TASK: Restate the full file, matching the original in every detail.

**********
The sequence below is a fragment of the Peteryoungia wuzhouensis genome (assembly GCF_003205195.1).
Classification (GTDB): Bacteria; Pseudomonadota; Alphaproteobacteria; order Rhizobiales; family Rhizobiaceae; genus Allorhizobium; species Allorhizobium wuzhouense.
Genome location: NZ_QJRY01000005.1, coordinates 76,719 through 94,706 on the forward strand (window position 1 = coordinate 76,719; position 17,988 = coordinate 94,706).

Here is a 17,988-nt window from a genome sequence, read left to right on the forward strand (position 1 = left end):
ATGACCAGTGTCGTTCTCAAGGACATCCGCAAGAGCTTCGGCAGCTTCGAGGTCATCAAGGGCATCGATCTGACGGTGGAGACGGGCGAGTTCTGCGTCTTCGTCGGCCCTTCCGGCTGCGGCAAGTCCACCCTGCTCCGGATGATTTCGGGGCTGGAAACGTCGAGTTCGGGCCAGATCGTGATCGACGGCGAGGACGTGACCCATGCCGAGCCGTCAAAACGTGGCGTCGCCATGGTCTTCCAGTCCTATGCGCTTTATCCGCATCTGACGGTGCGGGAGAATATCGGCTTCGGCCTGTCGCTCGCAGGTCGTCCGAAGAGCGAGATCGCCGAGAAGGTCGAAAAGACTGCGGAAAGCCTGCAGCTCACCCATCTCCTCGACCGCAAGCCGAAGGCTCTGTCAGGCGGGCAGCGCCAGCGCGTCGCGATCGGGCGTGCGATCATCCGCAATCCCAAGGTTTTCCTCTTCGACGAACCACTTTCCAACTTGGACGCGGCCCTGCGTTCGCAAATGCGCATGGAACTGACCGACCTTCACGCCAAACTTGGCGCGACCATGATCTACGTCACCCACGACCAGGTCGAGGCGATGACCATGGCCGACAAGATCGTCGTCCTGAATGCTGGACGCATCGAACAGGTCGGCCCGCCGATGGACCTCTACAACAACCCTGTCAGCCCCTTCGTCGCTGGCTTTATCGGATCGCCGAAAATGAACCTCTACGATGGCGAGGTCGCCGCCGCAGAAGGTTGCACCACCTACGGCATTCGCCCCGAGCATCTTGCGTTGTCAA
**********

The sequence below is a fragment of the Peteryoungia wuzhouensis genome (assembly GCF_003205195.1).
Classification (GTDB): Bacteria; Pseudomonadota; Alphaproteobacteria; order Rhizobiales; family Rhizobiaceae; genus Allorhizobium; species Allorhizobium wuzhouense.
Genome location: NZ_QJRY01000005.1, coordinates 76,719 through 94,706 on the forward strand (window position 1 = coordinate 76,719; position 17,988 = coordinate 94,706).

Here is a 17,988-nt window from a genome sequence, read left to right on the forward strand (position 1 = left end):
ATGACCAGTGTCGTTCTCAAGGACATCCGCAAGAGCTTCGGCAGCTTCGAGGTCATCAAGGGCATCGATCTGACGGTGGAGACGGGCGAGTTCTGCGTCTTCGTCGGCCCTTCCGGCTGCGGCAAGTCCACCCTGCTCCGGATGATTTCGGGGCTGGAAACGTCGAGTTCGGGCCAGATCGTGATCGACGGCGAGGACGTGACCCATGCCGAGCCGTCAAAACGTGGCGTCGCCATGGTCTTCCAGTCCTATGCGCTTTATCCGCATCTGACGGTGCGGGAGAATATCGGCTTCGGCCTGTCGCTCGCAGGTCGTCCGAAGAGCGAGATCGCCGAGAAGGTCGAAAAGACTGCGGAAAGCCTGCAGCTCACCCATCTCCTCGACCGCAAGCCGAAGGCTCTGTCAGGCGGGCAGCGCCAGCGCGTCGCGATCGGGCGTGCGATCATCCGCAATCCCAAGGTTTTCCTCTTCGACGAACCACTTTCCAACTTGGACGCGGCCCTGCGTTCGCAAATGCGCATGGAACTGACCGACCTTCACGCCAAACTTGGCGCGACCATGATCTACGTCACCCACGACCAGGTCGAGGCGATGACCATGGCCGACAAGATCGTCGTCCTGAATGCTGGACGCATCGAACAGGTCGGCCCGCCGATGGACCTCTACAACAACCCTGTCAGCCCCTTCGTCGCTGGCTTTATCGGATCGCCGAAAATGAACCTCTACGATGGCGAGGTCGCCGCCGCAGAAGGTTGCACCACCTACGGCATTCGCCCCGAGCATCTTGCGTTGTCAA